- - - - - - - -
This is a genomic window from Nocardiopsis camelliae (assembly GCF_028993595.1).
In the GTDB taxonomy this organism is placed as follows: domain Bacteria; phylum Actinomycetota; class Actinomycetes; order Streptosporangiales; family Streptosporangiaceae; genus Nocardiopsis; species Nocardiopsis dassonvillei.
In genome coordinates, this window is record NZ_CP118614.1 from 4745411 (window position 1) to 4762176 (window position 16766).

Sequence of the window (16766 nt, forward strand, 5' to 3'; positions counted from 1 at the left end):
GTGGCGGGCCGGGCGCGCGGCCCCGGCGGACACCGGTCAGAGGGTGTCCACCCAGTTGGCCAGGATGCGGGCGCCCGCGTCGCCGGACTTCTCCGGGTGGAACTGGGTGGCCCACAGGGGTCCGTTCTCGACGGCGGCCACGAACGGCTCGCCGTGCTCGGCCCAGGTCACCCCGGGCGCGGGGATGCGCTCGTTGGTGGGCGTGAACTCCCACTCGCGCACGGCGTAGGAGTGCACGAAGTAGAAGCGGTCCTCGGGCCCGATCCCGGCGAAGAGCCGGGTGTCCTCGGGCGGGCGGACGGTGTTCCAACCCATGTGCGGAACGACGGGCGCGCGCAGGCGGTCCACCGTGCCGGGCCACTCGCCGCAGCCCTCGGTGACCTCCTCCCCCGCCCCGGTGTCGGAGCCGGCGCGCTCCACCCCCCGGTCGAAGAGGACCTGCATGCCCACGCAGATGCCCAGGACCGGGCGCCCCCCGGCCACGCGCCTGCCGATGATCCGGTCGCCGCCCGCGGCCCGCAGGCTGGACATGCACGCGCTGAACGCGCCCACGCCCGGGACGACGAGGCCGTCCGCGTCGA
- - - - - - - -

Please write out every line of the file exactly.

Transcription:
This is a genomic window from Nocardiopsis camelliae (assembly GCF_028993595.1).
In the GTDB taxonomy this organism is placed as follows: domain Bacteria; phylum Actinomycetota; class Actinomycetes; order Streptosporangiales; family Streptosporangiaceae; genus Nocardiopsis; species Nocardiopsis dassonvillei.
In genome coordinates, this window is record NZ_CP118614.1 from 4745411 (window position 1) to 4762176 (window position 16766).

Sequence of the window (16766 nt, forward strand, 5' to 3'; positions counted from 1 at the left end):
GTGGCGGGCCGGGCGCGCGGCCCCGGCGGACACCGGTCAGAGGGTGTCCACCCAGTTGGCCAGGATGCGGGCGCCCGCGTCGCCGGACTTCTCCGGGTGGAACTGGGTGGCCCACAGGGGTCCGTTCTCGACGGCGGCCACGAACGGCTCGCCGTGCTCGGCCCAGGTCACCCCGGGCGCGGGGATGCGCTCGTTGGTGGGCGTGAACTCCCACTCGCGCACGGCGTAGGAGTGCACGAAGTAGAAGCGGTCCTCGGGCCCGATCCCGGCGAAGAGCCGGGTGTCCTCGGGCGGGCGGACGGTGTTCCAACCCATGTGCGGAACGACGGGCGCGCGCAGGCGGTCCACCGTGCCGGGCCACTCGCCGCAGCCCTCGGTGACCTCCTCCCCCGCCCCGGTGTCGGAGCCGGCGCGCTCCACCCCCCGGTCGAAGAGGACCTGCATGCCCACGCAGATGCCCAGGACCGGGCGCCCCCCGGCCACGCGCCTGCCGATGATCCGGTCGCCGCCCGCGGCCCGCAGGCTGGACATGCACGCGCTGAACGCGCCCACGCCCGGGACGACGAGGCCGTCCGCGTCGA